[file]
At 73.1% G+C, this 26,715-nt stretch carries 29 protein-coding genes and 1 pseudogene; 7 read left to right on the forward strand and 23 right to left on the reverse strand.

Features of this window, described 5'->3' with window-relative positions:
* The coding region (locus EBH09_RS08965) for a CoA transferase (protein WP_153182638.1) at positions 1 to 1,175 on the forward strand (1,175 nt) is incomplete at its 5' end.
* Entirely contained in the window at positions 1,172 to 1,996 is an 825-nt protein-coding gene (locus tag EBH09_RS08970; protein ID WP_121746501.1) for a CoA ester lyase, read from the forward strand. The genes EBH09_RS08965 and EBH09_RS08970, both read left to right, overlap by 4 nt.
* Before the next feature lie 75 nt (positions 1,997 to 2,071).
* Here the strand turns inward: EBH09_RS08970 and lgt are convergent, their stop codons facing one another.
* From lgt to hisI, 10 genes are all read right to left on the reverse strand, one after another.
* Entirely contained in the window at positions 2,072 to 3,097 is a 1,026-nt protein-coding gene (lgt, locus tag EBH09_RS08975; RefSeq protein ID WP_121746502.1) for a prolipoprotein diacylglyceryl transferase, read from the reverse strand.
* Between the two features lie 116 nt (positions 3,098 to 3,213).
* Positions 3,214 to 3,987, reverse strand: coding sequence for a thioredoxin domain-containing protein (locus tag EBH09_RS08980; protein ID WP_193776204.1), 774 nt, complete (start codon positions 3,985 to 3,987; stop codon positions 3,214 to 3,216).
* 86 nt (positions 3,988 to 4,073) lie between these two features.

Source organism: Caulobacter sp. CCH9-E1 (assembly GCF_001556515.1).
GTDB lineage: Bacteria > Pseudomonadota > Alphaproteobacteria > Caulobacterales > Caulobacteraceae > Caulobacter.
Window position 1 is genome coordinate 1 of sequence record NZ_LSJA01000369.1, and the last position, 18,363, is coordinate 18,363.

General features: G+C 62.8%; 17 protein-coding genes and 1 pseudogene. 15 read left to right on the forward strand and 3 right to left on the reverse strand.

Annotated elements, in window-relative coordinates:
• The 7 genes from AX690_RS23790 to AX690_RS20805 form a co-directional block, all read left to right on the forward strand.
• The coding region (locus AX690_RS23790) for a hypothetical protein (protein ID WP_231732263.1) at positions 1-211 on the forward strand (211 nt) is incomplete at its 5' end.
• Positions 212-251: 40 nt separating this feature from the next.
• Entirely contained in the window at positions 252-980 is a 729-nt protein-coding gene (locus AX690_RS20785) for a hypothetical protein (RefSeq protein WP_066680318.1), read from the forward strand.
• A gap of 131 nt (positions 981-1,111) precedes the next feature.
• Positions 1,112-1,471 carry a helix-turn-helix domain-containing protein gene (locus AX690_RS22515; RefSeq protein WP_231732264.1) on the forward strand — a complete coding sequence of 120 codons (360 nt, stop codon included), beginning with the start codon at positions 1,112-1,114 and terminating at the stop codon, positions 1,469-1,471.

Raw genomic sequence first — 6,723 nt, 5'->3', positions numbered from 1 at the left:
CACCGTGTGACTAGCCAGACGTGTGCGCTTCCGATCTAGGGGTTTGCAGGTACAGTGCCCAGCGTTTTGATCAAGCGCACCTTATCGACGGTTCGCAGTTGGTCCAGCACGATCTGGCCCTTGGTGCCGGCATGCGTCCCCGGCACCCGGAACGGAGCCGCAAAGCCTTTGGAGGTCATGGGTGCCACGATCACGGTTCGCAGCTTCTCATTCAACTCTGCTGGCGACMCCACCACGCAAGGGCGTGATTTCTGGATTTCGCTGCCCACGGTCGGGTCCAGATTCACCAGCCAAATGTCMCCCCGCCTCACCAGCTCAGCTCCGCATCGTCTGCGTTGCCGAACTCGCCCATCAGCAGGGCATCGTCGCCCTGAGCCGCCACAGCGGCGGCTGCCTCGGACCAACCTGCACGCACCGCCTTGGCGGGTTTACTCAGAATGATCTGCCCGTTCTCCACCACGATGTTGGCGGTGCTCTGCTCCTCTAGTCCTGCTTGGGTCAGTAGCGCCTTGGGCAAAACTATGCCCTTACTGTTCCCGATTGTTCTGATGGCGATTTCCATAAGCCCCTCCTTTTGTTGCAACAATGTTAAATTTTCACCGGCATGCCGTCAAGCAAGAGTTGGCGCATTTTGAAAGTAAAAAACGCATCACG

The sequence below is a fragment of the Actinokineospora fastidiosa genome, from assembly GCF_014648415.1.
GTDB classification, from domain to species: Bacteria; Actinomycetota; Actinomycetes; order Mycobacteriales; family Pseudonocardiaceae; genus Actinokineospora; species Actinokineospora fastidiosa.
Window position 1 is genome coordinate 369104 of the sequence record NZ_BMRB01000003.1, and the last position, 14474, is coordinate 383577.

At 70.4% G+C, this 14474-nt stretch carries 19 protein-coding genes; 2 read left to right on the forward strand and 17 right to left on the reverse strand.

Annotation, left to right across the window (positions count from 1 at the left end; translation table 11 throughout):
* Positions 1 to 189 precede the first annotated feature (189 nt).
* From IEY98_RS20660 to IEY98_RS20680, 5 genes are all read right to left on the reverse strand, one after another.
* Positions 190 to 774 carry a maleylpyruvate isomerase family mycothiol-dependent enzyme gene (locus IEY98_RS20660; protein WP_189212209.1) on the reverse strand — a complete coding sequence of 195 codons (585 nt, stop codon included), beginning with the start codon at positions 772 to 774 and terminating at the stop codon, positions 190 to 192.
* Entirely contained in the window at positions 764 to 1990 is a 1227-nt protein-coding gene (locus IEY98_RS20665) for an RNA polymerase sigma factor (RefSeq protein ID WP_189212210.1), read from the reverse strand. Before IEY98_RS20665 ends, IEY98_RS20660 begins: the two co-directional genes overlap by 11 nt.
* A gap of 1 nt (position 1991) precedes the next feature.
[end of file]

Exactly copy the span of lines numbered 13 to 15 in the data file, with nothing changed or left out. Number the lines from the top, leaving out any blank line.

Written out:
GTDB lineage: Bacteria > Pseudomonadota > Alphaproteobacteria > Caulobacterales > Caulobacteraceae > Caulobacter.
Window position 1 is genome coordinate 1 of sequence record NZ_LSJA01000369.1, and the last position, 18,363, is coordinate 18,363.

General features: G+C 62.8%; 17 protein-coding genes and 1 pseudogene. 15 read left to right on the forward strand and 3 right to left on the reverse strand.